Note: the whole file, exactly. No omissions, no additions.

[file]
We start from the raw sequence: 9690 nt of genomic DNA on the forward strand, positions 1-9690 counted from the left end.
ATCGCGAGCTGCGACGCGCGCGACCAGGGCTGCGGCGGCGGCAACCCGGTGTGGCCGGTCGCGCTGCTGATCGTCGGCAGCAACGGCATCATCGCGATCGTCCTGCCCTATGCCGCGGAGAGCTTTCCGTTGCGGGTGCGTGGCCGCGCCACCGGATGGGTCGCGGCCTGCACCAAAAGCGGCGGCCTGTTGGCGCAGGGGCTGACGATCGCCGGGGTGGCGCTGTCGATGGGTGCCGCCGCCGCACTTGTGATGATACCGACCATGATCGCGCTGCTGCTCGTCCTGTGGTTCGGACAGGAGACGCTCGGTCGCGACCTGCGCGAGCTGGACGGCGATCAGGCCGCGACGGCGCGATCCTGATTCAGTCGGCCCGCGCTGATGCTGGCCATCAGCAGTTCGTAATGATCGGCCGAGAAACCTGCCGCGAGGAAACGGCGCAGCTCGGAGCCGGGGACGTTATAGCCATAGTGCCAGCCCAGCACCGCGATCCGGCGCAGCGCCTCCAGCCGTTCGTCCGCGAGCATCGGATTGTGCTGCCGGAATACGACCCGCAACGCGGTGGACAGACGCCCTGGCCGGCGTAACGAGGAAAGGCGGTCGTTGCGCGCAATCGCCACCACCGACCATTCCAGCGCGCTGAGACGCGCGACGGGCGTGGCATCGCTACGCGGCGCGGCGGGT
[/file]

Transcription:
We start from the raw sequence: 9690 nt of genomic DNA on the forward strand, positions 1-9690 counted from the left end.
ATCGCGAGCTGCGACGCGCGCGACCAGGGCTGCGGCGGCGGCAACCCGGTGTGGCCGGTCGCGCTGCTGATCGTCGGCAGCAACGGCATCATCGCGATCGTCCTGCCCTATGCCGCGGAGAGCTTTCCGTTGCGGGTGCGTGGCCGCGCCACCGGATGGGTCGCGGCCTGCACCAAAAGCGGCGGCCTGTTGGCGCAGGGGCTGACGATCGCCGGGGTGGCGCTGTCGATGGGTGCCGCCGCCGCACTTGTGATGATACCGACCATGATCGCGCTGCTGCTCGTCCTGTGGTTCGGACAGGAGACGCTCGGTCGCGACCTGCGCGAGCTGGACGGCGATCAGGCCGCGACGGCGCGATCCTGATTCAGTCGGCCCGCGCTGATGCTGGCCATCAGCAGTTCGTAATGATCGGCCGAGAAACCTGCCGCGAGGAAACGGCGCAGCTCGGAGCCGGGGACGTTATAGCCATAGTGCCAGCCCAGCACCGCGATCCGGCGCAGCGCCTCCAGCCGTTCGTCCGCGAGCATCGGATTGTGCTGCCGGAATACGACCCGCAACGCGGTGGACAGACGCCCTGGCCGGCGTAACGAGGAAAGGCGGTCGTTGCGCGCAATCGCCACCACCGACCATTCCAGCGCGCTGAGACGCGCGACGGGCGTGGCATCGCTACGCGGCGCGGCGGGT